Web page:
Last year, the fate of the Rutland Regional Fieldhouse was uncertain. Faced with crushing debt, it appeared that all the hard work and dedication put forth by a great many in the Rutland community was going to come crashing down. Opened in 2002, the Fieldhouse is truly an impressive space – an incredibly ambitious undertaking, by Rutland standards – and the thought that it could simply disappear overnight seemed unjust.
But that was not to be. In July, Castleton State College stepped in to purchase the facility, rechristening it “Spartan Arena,” and making it the official home of the men’s and women’s hockey teams. Additionally, the college eagerly honored the Fieldhouse’s original commitment to keeping the space open to the community.
Stepping into Spartan Arena, you can tell that something good is happening here. There is an intangible sense of confidence and direction that was absent in the past. It is active and accessible. Between the Castleton, local high schools and myriad Rec. Department programs, there is something happening in the arena every day of the week. Indeed, finally having some financial stability certainly allows you to focus your attention on other areas such as additional programs, special events and facility upgrades.
But to do all these things, you need leadership. Fortunately, the arena has succeeded here as well. In December, CSC announced that it had selected Rutland native Scott Dikeman to be the new arena director. Dikeman, a local businessman and current president of the Rutland Economic Development Corporation (REDC), who has almost 25 years of experience in banking and commercial finance, seemed like a natural choice.
“It’s great to be here and to be part of Castleton,” Dikeman says of the job. “The players, the fans, the families – it’s an electric environment,” he added, noting the palpable energy that keeps the facility bustling.
A lifelong sports enthusiast, Dikeman notes that some might associate him more with basketball, both as a player and an official. However, he’s no stranger to the ice. His father Bob was a founding member of the Rutland Amateur Hockey Association (RAHA).
“I remember playing in the barns during those first years,” he recalls.
In his office, Dikeman keeps himself busy with the day-to-day responsibilities of an arena director.
“I run the front of the house,” he says, “manage the finances, do the marketing, book ice times, develop ways to generate more revenue.”
Dikeman is quick to note that he’s not alone. He is grateful for the staff that he has in place, especially Operations Manager Dave Manfredi.
“Dave is a huge asset,” he says. “He knows the place well, and keeps it running smoothly.”
And that’s no small task. While the arena may be best known for hockey, it is in fact an incredibly versatile space. Every March, the ice comes out and is replaced by turf – a process that takes about a week, start to finish. The turf hosts a number of indoor athletic activities like soccer, lacrosse and rugby.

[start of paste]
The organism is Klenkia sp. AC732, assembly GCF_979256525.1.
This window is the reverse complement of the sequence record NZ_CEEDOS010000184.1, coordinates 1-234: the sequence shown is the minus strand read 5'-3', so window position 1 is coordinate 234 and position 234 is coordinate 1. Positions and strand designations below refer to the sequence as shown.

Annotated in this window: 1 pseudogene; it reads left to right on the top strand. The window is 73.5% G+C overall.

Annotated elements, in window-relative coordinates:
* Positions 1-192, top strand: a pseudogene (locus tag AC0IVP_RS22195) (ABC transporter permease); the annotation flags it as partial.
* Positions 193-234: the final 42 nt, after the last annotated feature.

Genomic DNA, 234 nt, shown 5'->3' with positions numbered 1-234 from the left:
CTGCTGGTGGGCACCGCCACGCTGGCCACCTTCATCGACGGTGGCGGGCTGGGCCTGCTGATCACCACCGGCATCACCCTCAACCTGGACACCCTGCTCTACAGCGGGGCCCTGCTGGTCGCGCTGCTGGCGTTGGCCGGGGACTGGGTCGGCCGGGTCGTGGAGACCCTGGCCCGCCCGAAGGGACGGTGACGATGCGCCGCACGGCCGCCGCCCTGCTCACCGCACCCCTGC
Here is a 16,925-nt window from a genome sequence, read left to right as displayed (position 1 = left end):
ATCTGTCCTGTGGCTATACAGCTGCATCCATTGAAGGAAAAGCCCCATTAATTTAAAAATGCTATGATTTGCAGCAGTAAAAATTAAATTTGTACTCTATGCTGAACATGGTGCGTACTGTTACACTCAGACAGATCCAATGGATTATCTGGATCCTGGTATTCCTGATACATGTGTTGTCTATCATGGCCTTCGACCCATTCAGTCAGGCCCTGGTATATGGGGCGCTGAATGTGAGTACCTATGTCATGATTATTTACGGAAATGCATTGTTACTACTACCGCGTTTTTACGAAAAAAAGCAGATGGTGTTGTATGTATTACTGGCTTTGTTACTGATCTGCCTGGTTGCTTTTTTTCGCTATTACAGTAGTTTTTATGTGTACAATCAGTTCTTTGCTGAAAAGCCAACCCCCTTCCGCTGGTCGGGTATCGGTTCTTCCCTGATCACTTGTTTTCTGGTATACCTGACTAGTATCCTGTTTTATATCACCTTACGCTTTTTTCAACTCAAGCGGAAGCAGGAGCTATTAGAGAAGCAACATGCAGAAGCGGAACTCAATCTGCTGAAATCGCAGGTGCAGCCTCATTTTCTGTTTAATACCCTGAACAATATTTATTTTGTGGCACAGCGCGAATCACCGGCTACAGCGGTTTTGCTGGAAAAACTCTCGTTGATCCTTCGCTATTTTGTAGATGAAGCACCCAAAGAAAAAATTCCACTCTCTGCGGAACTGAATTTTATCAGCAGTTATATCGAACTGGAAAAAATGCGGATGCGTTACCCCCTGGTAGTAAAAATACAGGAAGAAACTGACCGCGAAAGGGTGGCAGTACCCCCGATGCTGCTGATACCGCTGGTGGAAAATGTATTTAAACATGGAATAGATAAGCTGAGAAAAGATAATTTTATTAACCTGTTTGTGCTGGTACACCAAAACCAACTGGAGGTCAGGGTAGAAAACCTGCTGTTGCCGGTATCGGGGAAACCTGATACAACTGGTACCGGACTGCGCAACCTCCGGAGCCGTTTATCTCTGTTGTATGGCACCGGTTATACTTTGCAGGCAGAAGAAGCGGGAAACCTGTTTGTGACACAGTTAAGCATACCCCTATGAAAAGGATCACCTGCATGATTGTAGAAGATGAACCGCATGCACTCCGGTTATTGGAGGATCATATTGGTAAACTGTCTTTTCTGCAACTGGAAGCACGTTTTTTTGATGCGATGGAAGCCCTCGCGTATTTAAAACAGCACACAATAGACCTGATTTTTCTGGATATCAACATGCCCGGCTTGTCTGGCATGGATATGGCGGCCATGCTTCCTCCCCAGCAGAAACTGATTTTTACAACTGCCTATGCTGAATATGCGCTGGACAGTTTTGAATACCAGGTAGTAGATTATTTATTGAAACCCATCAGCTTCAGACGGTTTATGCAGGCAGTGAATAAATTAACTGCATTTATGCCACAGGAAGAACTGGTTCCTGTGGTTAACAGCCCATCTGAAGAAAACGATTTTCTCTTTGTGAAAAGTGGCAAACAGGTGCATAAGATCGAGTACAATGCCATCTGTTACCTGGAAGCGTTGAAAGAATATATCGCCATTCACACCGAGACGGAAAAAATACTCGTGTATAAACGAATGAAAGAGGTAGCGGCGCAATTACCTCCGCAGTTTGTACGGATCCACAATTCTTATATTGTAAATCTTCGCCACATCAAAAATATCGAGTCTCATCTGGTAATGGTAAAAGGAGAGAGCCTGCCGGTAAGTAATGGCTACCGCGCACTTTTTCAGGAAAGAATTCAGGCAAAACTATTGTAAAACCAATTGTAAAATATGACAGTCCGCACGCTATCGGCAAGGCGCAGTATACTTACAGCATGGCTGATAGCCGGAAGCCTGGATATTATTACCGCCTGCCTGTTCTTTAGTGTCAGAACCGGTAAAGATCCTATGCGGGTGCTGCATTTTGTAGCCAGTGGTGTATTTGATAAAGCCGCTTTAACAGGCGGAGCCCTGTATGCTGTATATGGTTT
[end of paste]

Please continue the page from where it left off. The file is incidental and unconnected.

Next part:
This year, the turf will also be home to several CSC intramural teams. This summer, the arena will spend two months as “dry floor” when it will be open to host several area high school graduations, trade shows and other special events.
A brief weekend of “dry floor” will come early this year, however, when Spartan Arena plays host to the well known jam band “moe.”. The band arrives as part of a weekend-long festival called Snoe.down 2010 running from March 26 to 28. The event takes place in conjunction with Killington’s annual Bear Mountain Mogul Challenge.
The two nights of shows will be something completely different for the arena. In a lot of ways, it’s an experiment to see what the space is capable of. Dikeman is excited about the prospects of adding “concert venue” to the arena’s bag of tricks.
“Afterward, I think we’ll definitely know one way or another if something like this will work again,” he said.
Only a month into the job, Dikeman says he already feels right at home.
“This is a great opportunity,” he said as we sat in his office, overlooking the ice where, at the moment, the Castleton women’s team was practicing. And while his particular job may be an exciting new opportunity personally, he is clearly speaking more to the possibilities of the arena.
Given the momentum of Castleton over the last few years under the inspired leadership of college president David Wolk – another Rutland native who understands the advantages of connecting the school to the community – it seems that Spartan Arena has nowhere to go but up, and out.
“We’ve got seven acres on site here,” Dikeman said.
While he was tight-lipped about future plans for development of that land, it’s a safe bet that any new projects will continue to deepen those connections between the CSC and Rutland communities, a fact he emphasized, stating, “We’re open to the community, and we mean it.”